Mmakgabo Helen Sebidi comes to UJ

Mmakgabo Helen Sebidi comes to UJ

Mmakgabo Helen Sebidi’s Keiaha Ntlo E Tsamayang comes to the UJ Art Gallery.

The University of Johannesburg Art Gallery in partnership with Everard Read Gallery and the Embassy of Sweden Pretoria, proudly presents: ‘Keiaha Ntlo E Tsamayang’ (The Walking House), a compelling exhibition co-curated by Gabriel Baard and Prof. Kim Berman. This exhibition honours the remarkable artistic journey and commitment to Indigenous Knowledge Systems of Mmakgabo Helen Sebidi.

Opening publicly 6 April 2024, the exhibition commemorates the recovery of 28 lost artworks, discovered at the Nyköping Folk High School after 32 years of their disappearance in Sweden. Join us at the UJ Art Gallery as we unveil these long-lost treasures to the public for the first time.

‘Keiaha Ntlo E Tsamayang’ is a triumphant celebration of Sebidi’s artistic journey, confronting themes of self-positioning, power, responsibility, and healing. This exhibition reflects on the exchange of knowledge between South Africa and Sweden, highlighting Sebidi’s dedication to facilitating communication of the socio-political conditions that govern day-to-day existence.

Sebidi’s artworks serve as a powerful reminder of the enduring connections forged through artistic expression and cross-cultural dialogue. These artworks not only reclaim lost masterpieces to the public eye but crucially resurrect a critical chapter in the national artistic consciousness. Each artwork communicates an acute and unbounded search into the relationship between humanism and spiritualism of the contemporary black African lived experience.

This exhibition highlights not only Sebidi’s early artistic endeavours but also a pivotal juncture in her practice, heralding a significant moment of stylistic transformation into a new idiom that would pulsate with energy; part figuration, part abstraction, yet continuously seeking to escape the boundaries of both. Her art depicts the disordered and often uncomfortable process of decolonising, through which she has cultivated a visual language that compels us to feel things and perhaps even devote our own lives to the cause.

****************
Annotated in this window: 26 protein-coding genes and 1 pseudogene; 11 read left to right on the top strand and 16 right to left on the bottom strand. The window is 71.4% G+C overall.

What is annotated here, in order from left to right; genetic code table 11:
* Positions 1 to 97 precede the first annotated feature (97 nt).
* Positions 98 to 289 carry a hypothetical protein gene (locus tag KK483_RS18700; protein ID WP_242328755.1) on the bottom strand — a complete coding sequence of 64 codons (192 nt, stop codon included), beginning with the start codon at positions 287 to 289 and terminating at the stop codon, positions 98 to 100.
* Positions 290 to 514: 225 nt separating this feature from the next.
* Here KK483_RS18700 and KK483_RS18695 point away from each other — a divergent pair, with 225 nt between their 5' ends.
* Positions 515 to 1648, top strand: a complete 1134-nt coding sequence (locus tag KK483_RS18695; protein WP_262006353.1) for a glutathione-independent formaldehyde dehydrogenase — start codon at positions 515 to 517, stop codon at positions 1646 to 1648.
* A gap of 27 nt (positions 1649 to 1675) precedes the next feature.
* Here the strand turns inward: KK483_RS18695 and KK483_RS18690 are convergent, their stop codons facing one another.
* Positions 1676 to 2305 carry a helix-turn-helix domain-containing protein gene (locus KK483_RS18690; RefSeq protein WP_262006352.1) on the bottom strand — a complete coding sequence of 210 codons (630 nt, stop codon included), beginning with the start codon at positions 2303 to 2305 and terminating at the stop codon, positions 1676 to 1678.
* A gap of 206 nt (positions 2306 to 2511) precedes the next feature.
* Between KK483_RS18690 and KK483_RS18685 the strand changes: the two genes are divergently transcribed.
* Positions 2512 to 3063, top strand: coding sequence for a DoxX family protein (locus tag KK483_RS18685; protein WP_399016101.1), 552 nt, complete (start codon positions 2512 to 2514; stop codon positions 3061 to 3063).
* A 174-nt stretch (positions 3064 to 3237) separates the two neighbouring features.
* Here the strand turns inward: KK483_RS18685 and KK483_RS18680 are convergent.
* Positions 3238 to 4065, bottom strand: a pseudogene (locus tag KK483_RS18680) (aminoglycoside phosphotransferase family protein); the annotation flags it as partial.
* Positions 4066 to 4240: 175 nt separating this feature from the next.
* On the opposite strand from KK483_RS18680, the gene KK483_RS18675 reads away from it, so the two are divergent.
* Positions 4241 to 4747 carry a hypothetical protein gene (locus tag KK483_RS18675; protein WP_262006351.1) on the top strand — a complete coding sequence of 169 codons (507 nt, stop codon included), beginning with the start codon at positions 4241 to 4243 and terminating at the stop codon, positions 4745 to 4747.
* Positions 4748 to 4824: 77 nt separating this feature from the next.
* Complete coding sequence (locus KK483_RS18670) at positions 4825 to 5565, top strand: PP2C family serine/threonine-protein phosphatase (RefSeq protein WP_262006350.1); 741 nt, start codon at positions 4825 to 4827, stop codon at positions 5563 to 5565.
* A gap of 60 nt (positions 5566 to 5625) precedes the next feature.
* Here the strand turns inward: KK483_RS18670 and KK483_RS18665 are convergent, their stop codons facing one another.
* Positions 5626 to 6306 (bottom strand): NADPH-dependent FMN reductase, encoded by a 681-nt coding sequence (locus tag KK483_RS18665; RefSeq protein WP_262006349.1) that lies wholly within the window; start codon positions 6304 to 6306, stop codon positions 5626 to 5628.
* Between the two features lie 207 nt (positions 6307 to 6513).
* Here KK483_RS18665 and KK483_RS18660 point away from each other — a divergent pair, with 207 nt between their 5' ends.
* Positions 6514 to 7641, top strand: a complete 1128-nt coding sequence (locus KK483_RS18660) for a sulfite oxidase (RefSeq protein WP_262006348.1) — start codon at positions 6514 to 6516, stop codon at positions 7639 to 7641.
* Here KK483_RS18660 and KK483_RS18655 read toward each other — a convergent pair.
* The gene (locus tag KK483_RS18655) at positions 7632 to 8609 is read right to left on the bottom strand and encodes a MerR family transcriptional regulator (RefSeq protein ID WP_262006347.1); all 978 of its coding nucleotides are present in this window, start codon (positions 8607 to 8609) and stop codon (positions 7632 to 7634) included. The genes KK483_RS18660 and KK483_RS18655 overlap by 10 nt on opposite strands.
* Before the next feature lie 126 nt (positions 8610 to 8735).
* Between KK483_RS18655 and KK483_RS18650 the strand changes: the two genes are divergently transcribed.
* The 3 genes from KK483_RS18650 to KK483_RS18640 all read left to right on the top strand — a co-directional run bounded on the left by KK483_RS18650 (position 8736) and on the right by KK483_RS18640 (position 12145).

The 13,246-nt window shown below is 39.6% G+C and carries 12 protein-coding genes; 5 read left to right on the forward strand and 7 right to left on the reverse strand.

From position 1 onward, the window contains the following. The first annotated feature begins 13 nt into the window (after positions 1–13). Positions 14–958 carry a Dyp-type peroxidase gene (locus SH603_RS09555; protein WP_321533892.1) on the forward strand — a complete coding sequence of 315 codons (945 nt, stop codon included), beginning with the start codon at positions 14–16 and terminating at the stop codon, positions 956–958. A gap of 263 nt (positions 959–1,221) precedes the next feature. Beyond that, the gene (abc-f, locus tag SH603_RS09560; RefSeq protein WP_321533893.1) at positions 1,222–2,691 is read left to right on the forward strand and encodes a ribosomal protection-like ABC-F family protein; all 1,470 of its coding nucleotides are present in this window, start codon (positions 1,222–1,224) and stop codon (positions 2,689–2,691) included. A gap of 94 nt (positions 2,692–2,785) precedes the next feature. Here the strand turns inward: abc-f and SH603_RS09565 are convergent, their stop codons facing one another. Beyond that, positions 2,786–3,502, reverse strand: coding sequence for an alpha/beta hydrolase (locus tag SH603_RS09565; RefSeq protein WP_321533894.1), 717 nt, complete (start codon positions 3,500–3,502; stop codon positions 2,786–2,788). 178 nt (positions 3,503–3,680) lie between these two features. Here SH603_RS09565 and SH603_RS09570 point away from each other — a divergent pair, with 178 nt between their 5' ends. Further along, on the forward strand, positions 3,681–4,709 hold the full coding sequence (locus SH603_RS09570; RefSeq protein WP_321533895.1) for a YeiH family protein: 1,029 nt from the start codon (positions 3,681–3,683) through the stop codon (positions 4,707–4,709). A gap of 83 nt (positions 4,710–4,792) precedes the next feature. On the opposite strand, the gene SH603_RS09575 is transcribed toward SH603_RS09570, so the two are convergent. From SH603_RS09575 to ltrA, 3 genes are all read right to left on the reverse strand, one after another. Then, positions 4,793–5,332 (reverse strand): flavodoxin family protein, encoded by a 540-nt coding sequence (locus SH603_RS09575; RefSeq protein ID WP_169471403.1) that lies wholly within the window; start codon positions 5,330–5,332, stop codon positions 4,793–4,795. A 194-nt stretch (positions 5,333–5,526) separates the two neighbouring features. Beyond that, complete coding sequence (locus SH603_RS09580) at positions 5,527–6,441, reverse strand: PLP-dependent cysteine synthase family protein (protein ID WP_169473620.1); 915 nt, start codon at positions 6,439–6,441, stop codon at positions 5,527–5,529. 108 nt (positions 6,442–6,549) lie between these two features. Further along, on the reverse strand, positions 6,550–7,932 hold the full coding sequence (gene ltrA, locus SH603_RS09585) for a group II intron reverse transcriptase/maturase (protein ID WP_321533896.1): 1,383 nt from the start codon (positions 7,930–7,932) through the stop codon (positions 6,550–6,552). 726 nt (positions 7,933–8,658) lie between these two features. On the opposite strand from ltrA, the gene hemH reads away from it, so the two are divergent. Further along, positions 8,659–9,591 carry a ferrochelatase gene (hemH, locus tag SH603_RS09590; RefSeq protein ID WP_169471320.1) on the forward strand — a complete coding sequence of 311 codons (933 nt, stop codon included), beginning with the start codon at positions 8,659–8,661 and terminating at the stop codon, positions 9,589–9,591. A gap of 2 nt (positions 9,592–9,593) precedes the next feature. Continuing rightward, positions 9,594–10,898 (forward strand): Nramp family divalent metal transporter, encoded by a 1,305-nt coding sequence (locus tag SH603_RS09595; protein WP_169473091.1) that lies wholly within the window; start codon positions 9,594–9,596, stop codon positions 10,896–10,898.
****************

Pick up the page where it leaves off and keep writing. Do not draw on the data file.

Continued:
‘Keiaha Ntlo E Tsamayang’ will be on display from 6 April to 17 May 2024 at the UJ Art Gallery on the University of Johannesburg’s Kingsway Campus in Auckland Park. For more information, contact the UJ Art Gallery on 011 559 2556 or send an e-mail to

About UJ Art Gallery

Nestled at the heart of the University of Johannesburg’s Auckland Park Kingsway Campus, the UJ Art Gallery has been a dynamic platform for showcasing emerging and established artists for over three decades. With a mission centred on promoting artistic expression, fostering critical engagement with contemporary art, and nurturing Johannesburg’s arts ecosystem, the gallery’s permanent collection of over 2,000 diverse artworks reflects South African vibrancy. Through curated exhibitions, educational programs, and public events, the UJ Art gallery cultivates a space for dialogue, reflection, and inspiration.

Gallery hours: Mon–Fri: 09:00 – 16:00
Closed weekends and public holidays

Location: APK Campus, Cor. Kingsway/University Rd, Auckland Park
Contact: 011 559 2099

About Mmakgabo Helen Sebidi

Mmakgabo Mmapula Helen Sebidi, born in 1943, is a renowned South African artist. Her work reflects the resilience of the human spirit and explores themes of societal struggle and cultural heritage. Sebidi’s artistic journey began in the late 1960s, influenced by her grandmother’s traditional painting techniques. Undeterred by economic challenges, she pursued her passion and used her art to express her observations and experiences of the dehumanising conditions she witnessed first hand in the townships.

Sebidi’s defiance of conventional notions of black womanhood embodies a radical subjectivity unbound by enforced domesticity. Despite overwhelming odds and systemic barriers, Sebidi’s unwavering commitment to artistic excellence has left an indelible mark on South Africa’s cultural landscape.

Her oeuvre spans various mediums and captures the injustices of apartheid as well as the resilience of marginalised communities, particularly women. By drawing upon traditional skills and contemporary insights, her art offers critical commentary on colonial legacies and societal norms. Furthermore, it provides a profound lens through which to explore history, identity, and social justice, fostering dialogue and reflection on South Africa’s complex past and its enduring impact.

Nombulelo Jili
011 559 2690
University of Johannesburg Art Gallery